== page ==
For the past five-and-a-half years, I have been the political director of a medium-sized SEIU local in a swing state—that is, a state that “swings” between electing Republicans and Democrats, on a semi-cyclical basis.

Kati Sipp North America, USA,
Capitol Hill March

Union members march on Capitol Hill. Photo by David Sachs.

When I became the political director, the majority of the political work of the union had three elements—working on statewide elections (which was largely driven by SEIU’s presidential efforts, and some coordinated work on gubernatorial campaigns); working to pass a specific piece of legislation (which would ban mandatory overtime in health care facilities); and political fundraising (which was a languishing priority for years, but had been kick-started by my predecessor).

The local has significant challenges—we are a statewide organization of about 25,000 people—with the vast majority of our membership living outside the state’s two major metropolitan areas, where two of the union’s three physical offices are located. Most of the internal organizing staff of the union work from home (or more realistically, from their cars)—and often don’t see another staff person more than once every week or two. The membership is very diverse, in geographic, racial, political, and economic terms—though the vast numbers of women in the health care sector means that the membership is about 85% female.

Implementing a cohesive political program that engages as many members as possible required a shift from being a one-issue program, that only talked about fundraising in the context of elections, to being a multi-issue program that engaged workers through their passions about what they cared about in their worksite and their community. Organizers had to wrap their brains around a new way of talking to people about “politics” in the union—to shift from a transactional method of grievance handling to an organizing conversation, identifying the issues that members were interested in (kids in schools? Safe drinking water?)—and engage workers in actions that presented some kind of solution—lobbying and earned media events centered around the state budget, or working to close corporate tax loopholes, or to stop the governor from privatizing public services.

Because the diversity of our membership means that not every member cares about the same issues, we had to build a political program that mixed some union-wide priorities (banning mandatory overtime, passing the Affordable Care Act, electing a governor who pledged to work with us on health care budgeting) with some sectoral priorities (a campaign for better nursing home oversight, staffing ratios for hospital nurses, fighting privatization in state healthcare facilities). In addition to that, some members were not motivated by worksite issues at all—but were very invested in fighting for school funding, or working to prevent domestic violence.

This change did not happen overnight—it was a multi-year process that essentially said to worker leaders—“what do you think is messed up about our state? And what are you willing to do about it?” This conversation happened in big meetings with formal presentations, like our local’s biennial Leadership Assembly; and in regional gatherings that brought together workers from different parts of the health care industry; and in one-on-one conversations that organizers held with their member leaders.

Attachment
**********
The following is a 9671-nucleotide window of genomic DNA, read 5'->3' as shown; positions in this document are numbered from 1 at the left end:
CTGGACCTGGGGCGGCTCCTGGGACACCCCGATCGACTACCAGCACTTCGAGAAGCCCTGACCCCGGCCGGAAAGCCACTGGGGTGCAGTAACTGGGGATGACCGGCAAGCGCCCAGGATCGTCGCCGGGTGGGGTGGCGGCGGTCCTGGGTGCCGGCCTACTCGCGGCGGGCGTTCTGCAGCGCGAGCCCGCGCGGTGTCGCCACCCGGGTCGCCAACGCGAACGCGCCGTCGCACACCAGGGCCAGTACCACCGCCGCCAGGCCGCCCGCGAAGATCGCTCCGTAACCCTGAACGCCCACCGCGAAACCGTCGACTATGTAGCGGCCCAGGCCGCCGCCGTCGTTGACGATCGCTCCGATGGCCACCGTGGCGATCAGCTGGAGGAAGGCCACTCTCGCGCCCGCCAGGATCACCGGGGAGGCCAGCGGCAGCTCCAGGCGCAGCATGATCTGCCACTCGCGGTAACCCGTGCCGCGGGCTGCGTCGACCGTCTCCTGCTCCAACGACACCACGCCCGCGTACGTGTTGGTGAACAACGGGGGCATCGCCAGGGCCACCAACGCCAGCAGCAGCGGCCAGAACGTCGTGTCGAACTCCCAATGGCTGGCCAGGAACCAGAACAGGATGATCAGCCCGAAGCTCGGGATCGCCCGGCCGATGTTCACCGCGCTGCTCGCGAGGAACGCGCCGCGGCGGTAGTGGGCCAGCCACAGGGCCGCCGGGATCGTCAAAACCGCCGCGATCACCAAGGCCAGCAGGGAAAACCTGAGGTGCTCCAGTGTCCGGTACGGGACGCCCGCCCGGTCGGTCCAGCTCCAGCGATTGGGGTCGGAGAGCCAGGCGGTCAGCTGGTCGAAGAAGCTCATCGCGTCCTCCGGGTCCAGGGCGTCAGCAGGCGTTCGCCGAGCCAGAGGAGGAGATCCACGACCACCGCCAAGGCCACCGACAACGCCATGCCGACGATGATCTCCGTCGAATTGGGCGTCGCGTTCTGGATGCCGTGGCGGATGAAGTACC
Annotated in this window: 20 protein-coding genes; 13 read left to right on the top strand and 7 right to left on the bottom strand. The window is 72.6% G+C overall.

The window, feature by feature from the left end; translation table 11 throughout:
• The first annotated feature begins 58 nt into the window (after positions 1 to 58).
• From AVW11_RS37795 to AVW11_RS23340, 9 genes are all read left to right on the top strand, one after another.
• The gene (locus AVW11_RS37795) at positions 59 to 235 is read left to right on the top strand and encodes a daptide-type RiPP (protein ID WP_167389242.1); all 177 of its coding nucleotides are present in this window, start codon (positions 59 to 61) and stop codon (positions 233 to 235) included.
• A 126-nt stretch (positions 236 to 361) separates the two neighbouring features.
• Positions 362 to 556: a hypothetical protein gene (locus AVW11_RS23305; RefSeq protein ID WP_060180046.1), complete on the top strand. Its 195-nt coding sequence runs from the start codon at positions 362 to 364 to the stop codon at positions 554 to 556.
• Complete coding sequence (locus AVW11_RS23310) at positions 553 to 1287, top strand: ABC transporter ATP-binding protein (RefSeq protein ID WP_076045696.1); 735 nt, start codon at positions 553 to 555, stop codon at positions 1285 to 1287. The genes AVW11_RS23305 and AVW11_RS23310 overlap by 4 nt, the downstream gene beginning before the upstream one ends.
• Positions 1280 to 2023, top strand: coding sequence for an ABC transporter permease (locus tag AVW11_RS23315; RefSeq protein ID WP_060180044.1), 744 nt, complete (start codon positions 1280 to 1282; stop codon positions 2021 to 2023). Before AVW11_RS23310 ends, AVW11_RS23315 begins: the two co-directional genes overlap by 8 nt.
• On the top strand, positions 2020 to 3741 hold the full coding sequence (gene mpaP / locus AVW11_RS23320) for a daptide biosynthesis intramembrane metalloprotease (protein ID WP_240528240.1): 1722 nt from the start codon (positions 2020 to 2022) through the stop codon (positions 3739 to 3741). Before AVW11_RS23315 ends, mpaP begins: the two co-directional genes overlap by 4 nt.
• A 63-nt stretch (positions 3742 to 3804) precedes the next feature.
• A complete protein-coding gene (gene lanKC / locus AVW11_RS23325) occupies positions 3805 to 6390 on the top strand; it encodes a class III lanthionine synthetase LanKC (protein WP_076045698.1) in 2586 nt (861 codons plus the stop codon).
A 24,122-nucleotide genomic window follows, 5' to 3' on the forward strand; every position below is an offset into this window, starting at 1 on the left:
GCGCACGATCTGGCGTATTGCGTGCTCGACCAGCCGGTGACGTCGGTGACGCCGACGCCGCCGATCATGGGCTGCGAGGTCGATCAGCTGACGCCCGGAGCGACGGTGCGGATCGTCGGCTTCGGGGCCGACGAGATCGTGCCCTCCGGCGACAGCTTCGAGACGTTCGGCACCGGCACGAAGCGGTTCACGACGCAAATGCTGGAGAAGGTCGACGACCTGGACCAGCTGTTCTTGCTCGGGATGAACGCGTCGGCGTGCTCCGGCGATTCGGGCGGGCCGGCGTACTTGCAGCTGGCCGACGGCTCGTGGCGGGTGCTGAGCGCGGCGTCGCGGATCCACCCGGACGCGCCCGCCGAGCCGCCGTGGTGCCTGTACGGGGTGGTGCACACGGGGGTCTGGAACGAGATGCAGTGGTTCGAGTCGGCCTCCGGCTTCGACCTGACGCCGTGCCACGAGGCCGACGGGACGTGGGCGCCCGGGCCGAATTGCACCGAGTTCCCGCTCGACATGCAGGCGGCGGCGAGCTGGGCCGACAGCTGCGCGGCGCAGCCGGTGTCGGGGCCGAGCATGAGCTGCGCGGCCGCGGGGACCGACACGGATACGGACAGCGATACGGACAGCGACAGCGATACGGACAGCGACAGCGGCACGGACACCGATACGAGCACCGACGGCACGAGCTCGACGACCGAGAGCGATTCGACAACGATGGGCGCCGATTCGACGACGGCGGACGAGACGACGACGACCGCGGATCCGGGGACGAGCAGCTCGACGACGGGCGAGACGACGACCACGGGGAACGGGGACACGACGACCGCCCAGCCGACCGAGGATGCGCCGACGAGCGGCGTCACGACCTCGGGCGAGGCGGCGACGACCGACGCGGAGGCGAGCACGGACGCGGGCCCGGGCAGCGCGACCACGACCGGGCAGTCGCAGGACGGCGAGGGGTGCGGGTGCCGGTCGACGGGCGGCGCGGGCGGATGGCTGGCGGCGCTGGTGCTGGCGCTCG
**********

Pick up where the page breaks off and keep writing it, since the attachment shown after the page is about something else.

Over the course of time, we have transitioned our local into a place where worker leaders are consistently asking the question “what’s next?” They aren’t waiting for “the union” to give them a roadmap to victory, they are helping to draw the map. In places where there are skilled, fully-trained organizers, our members pull off an action once a month or so, often around issues that don’t have anything to do with the working conditions inside their shop—things like immigration reform, or fully funding the federal budget, or pressuring the state to tax fracking. Actions feature worker speakers and allies from the community—not paid union staff—and more often than not, the props, chants, and themes are generated by the members who plan and execute the events.

Because these members see that the union’s political program is about issues (and because lots of them have had frustrating visits with their own state legislators), we get many fewer calls from folks who complain that the union “only supports Republicans at election time.” Members understand that they collectively “own” the union’s political program, and that it is an important element of improving their communities—not just their worksites. We have an endorsement process that requires that candidates for office sit down with the members of our union who live in their areas, so they can hear straight from workers why our issues matter. It is always fun to watch an elected official who has refused to sponsor union-backed legislation explain to a nurse or homecare worker why he deserves their support and our collective money.

Of course, we have members of our union who are natural-born activists—those who would have gotten engaged in working for change, even if we hadn’t asked. But we absolutely have grown the reach of our movement by talking to people who had never for a second thought of themselves as someone who could do something about domestic violence, or water safety, or gun control activism—because we engaged them in conversation and told them how they could make change, if they worked for it.

– Follow @KatiSipp on twitter

– Photo by David Sachs


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Kati Sipp

Writer & organizer striving for disruption of the shareholder-only economy. Lover of robots & the @classwarkitteh. By day, @paworkfamilies director.

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